The Secular Character of the Laity and the DSPT College of Fellows
Fr. Michael Sweeney, OP
On December 30, 1988 Blessed John Paul II issued his Apostolic Exhortation Christifideles Laici . In it, the Holy Father spoke of a "secular character" that is proper to the lay faithful that specifies the uniqueness of the lay vocation. I would like briefly to explore what is meant by the "secular character" of the laity and then to situate the College of Fellows of the Dominican School of Philosophy and Theology in the light of the mission of the School to foster the lay vocation.
What is the "secular character" of the laity? Should we attempt an answer with recourse to the common language of our culture we are immediately confronted with a problem; in popular usage both the word "laity" and the word "secular" are negative terms. If we ask the average Catholic to offer a definition of "laity", we will invariably receive the answer "the laity are the non-ordained." If we research the definition of the word "secular" we will find, even in the OED, that it means "of or pertaining to worldly things or to things that are not regarded as religious, spiritual, or sacred." The "secular character" of the laity would then be taken to mean "the worldly or irreligious character of the non-ordained." This was not the meaning of Blessed John Paul II although, regrettably, some of the ordained appear to act as if it were.
The initiatives proper to the laity are, indeed, "worldly" but in the precise manner in which the mission of Christ himself was worldly, was for the sake of the world:
"… In particular the lay faithful are called to restore to creation all its original value. In ordering creation to the authentic well-being of humanity in an activity governed by the life of grace, they share in the exercise of the power with which the risen Christ draws all things to himself and subjects them along with himself to the father so that God might be everything to everyone" (Christifideles Laici, 14 ).
We believe that by his incarnation Christ assumed humanity in his own person and offered all that is human to the Father in an act of perfect sacrifice. In his person humanity has become a way to God and the creation itself is restored to its original purpose and value. Blessed John Paul II situates his discussion of the "secular character" precisely with reference to this redemptive act of Christ.
What is a character? The sacraments of baptism, confirmation and holy orders impart a sacramental character which St. Thomas Aquinas speaks of as a power to receive and bestow divine gifts:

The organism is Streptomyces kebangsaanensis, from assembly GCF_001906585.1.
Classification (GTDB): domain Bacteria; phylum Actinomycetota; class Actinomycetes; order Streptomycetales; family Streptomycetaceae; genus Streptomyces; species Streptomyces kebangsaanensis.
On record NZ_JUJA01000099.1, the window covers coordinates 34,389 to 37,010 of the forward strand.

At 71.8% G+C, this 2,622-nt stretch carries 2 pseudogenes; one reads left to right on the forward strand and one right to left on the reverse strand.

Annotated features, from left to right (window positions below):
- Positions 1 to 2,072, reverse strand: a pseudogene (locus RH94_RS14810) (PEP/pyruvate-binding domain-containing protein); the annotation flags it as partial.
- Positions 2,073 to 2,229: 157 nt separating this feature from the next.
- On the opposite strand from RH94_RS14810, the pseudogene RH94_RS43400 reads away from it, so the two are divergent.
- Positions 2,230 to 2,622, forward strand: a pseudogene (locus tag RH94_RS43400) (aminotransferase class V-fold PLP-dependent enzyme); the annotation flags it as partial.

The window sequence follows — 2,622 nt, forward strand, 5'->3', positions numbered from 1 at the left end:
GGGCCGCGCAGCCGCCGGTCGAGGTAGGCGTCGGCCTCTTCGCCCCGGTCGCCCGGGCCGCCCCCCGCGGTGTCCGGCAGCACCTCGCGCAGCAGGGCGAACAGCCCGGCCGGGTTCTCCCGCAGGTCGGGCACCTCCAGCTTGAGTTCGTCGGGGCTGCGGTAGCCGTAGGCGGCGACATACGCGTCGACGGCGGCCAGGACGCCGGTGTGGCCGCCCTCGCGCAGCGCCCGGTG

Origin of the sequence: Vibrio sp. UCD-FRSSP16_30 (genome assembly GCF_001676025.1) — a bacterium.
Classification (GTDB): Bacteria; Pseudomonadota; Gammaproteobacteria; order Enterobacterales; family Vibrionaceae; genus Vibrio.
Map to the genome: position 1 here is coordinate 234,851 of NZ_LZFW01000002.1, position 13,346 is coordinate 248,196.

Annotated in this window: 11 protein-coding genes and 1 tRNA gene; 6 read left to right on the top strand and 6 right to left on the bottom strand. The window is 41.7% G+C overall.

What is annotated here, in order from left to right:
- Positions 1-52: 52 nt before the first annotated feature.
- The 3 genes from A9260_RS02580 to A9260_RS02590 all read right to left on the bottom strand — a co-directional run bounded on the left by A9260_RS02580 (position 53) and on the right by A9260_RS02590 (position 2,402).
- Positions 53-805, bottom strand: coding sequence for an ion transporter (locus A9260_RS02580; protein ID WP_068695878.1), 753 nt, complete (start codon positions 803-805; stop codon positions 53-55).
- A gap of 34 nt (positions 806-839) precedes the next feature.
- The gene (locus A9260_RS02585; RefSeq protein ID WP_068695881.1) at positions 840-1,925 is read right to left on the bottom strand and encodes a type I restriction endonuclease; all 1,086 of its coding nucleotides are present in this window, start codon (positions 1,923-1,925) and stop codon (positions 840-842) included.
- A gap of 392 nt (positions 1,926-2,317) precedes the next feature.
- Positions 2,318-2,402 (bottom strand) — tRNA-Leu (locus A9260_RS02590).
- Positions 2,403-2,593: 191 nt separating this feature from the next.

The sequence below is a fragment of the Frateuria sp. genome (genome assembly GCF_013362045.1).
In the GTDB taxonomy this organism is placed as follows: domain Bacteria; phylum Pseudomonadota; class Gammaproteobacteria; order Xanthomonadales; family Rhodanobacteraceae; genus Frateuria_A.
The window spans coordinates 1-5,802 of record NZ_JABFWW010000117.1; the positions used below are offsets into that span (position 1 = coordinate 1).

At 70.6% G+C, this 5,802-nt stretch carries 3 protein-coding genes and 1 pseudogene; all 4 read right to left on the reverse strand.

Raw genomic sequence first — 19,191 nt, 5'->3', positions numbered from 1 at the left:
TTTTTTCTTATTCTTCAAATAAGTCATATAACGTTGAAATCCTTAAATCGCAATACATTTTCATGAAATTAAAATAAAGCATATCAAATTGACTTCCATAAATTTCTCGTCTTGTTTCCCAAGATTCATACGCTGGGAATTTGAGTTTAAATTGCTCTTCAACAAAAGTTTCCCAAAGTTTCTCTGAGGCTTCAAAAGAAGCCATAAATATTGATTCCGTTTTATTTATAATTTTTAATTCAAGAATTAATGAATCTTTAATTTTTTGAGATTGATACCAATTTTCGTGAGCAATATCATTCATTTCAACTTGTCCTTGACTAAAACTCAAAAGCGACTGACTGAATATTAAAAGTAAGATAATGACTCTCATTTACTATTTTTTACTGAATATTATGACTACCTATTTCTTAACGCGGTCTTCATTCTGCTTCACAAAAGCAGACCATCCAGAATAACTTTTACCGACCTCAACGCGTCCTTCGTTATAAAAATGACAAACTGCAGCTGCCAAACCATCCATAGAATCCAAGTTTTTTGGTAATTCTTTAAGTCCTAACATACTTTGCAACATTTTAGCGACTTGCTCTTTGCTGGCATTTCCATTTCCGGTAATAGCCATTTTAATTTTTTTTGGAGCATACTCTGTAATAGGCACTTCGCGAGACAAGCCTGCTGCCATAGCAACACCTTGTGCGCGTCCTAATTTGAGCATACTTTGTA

Each of the faithful is deputed to receive, or to bestow on others, things pertaining to the worship of God. And this, properly speaking, is the purpose of the sacramental character. Now the whole rite of the Christian religion is derived from Christ's priesthood. Consequently, it is clear that the sacramental character is specially the character of Christ, to Whose character the faithful are likened by reason of the sacramental characters, which are nothing else than certain participations of Christ's Priesthood, flowing from Christ Himself (S.T. III, 63,3)
By our baptism and confirmation we are incorporated not only into Christ's life but also into his mission. The character that we receive precisely enables us to participate in the priestly work of Christ. Hence, through baptism and confirmation each of the faithful is directly deputed and empowered by Christ himself to recapitulate Christ's own offering: to restore to creation its original purpose and value by freely taking upon ourselves the condition of being-in-the-world that is human, offering it in our own persons to the Father. By means of this sacrifice each of the baptized and confirmed participates in the universal or common priesthood of Christ, and Vatican Council II and the subsequent papal magisterium make clear that the ministerial priesthood is at the service of and for the sake of the common priesthood of all the faithful.
It is important to note that "secular character" translates the Latin indoles saecularis, which might more properly be rendered "secular disposition." Bl. John Paul II insists that this disposition is to be understood theologically and is related to the character of the sacraments. Possessed of the sacramental character imparted by baptism and confirmation lay persons are entrusted "a vocation… that properly concerns their situation in the world. The lay faithful, in fact, ‘are called by God so that they, led by the spirit of the gospel, might contribute to the sanctification of the world, as from within like leaven, by fulfilling their own particular duties'” (ibid., 15; John Paul cites Lumen Gentium 31 ).
What, then, are we to understand by "secular"? Even apart from any theological consideration, the word is descriptive of human acts, human initiatives. The very idea is Catholic in its origin and connotes the fact that human acts which are bounded and limited by time nonetheless have their own proper dignity and require their own proper competence. As such, as actions of men and women who are in the divine image and likeness, they possess a transcendent or sacred value in their own right.